Storm-Proof Your Garden
A bad storm can wreak havoc on your garden. If you believe bad weather may be on its way, here are a few ways that you can protect your garden against damage.
Store loose items away
Kids’ toys, deck chairs, tables, garden tools and ornaments can all get swept up in a storm. These could damage plants, break windows or even be blown away into someone else’s garden. Securing these items away in a shed, garage or other place indoors before a storm can prevent this from happening.
Remove horticultural hazards
If you have any big plants or trees that could pose a hazard during storm, these will need to be seen to. Smaller plants – particularly ones supported with a post – could be uprooted by a storm so consider using a wind break to protect them. Partially uprooted, leaning or dying trees can be particularly dangerous – those near your house could even cause structural damage if not sorted out. There are many arborist and tree surgeon services such as www.treeservicearlington.org that can remove these trees professionally. Make sure to check with your local council before taking down a tree as some plants can be protected. Also, if the tree provides shade or privacy to a neighbour, check that they are okay to have it removed.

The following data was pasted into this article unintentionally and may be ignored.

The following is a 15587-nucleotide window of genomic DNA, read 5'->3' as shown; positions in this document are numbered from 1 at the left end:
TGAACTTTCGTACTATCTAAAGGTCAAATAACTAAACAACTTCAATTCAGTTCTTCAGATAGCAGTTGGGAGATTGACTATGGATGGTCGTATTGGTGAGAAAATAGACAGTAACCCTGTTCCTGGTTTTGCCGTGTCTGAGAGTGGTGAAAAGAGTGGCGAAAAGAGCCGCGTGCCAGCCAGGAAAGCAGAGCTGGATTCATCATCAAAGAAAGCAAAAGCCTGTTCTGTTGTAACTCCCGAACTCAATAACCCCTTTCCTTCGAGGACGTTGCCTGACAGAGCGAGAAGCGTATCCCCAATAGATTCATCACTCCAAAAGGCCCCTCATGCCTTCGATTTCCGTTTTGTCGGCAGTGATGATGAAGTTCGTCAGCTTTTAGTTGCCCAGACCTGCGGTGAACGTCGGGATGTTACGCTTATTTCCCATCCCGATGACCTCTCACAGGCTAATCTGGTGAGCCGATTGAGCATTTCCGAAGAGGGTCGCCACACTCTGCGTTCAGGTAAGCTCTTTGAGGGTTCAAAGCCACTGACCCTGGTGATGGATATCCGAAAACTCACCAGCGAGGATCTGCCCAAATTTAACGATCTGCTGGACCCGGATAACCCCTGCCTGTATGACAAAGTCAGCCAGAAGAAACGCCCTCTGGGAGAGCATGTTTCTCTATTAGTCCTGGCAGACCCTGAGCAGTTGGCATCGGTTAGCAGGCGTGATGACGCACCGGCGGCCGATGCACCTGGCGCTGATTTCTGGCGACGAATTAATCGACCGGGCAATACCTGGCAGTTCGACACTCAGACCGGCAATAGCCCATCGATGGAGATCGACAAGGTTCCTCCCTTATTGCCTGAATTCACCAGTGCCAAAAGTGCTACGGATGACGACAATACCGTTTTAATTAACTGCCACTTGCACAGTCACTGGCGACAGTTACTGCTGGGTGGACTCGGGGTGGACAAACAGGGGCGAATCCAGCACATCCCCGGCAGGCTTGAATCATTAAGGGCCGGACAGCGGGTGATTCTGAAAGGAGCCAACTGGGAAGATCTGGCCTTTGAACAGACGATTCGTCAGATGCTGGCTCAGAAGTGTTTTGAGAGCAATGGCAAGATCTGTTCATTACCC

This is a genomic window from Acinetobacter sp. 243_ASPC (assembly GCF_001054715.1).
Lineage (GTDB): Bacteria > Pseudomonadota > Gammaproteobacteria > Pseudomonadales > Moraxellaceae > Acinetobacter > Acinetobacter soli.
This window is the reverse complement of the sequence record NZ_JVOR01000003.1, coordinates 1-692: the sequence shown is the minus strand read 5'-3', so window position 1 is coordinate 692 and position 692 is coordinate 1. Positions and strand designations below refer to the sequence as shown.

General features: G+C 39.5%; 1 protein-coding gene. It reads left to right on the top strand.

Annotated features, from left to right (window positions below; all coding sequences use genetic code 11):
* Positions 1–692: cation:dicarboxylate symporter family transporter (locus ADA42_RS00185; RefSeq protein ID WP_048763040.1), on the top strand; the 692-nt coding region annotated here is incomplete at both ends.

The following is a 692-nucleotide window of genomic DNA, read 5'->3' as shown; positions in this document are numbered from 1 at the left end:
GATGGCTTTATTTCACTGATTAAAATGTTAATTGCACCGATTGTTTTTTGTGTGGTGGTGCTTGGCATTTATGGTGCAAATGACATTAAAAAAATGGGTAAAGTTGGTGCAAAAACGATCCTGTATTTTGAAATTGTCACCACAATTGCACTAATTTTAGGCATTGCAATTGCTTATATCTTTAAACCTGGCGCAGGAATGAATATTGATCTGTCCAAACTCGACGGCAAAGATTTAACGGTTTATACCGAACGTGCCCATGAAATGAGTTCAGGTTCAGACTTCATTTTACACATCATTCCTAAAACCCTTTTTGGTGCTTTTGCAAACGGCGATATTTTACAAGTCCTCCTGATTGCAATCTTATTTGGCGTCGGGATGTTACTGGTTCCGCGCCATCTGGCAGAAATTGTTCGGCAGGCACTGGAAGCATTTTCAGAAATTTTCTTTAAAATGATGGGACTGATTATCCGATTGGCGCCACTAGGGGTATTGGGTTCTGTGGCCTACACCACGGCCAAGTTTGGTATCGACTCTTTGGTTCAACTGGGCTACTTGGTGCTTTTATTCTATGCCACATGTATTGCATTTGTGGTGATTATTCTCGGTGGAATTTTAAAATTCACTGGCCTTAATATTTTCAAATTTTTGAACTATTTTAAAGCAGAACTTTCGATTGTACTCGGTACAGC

Fix up your fencing
Loose or damaged fence panels can also cause a lot of damage during a storm. Quite often insurance companies won’t pay up for any damage done by a fence panel if the panel was already damaged beforehand (they may even want a statement from neighbours to prove that it wasn’t damaged beforehand). Taking time to repair and replace these panels is therefore essential. Companies such as http://www.onlinefencesupply.com can provide specialist aluminium and vinyl fencing for those in particularly blustery areas. You can also buy weatherproof paint that won’t strip off in harsh rain or wind.
Use a wind break
Fencing will protect your garden a little, but you may need extra wind breaks to provide a little more protection. These can be strategically placed in specific weakspots of your garden such as around a pond or around a vegetable patch. They don’t have to be permanently placed there and can be removed after the threat of a storm has passed. You can also buy netting as an alternative. Sites such as http://www.premiernetting.co.uk/ provide an array of different wind break and netting products to use in the garden.
Protect potted plants
If you have any potted plants in your garden these too might need to be stored away in the event of a storm. You may be able to simply protect them with a wind break. Insulating pots with bubble wrap can also stop pots getting damaged if they blow over. Bedded plants should be okay although wind can occasionally dry out plants and soil. Making sure that bedded plants are well hydrated and using an organic mulch could prevent drying from taking place.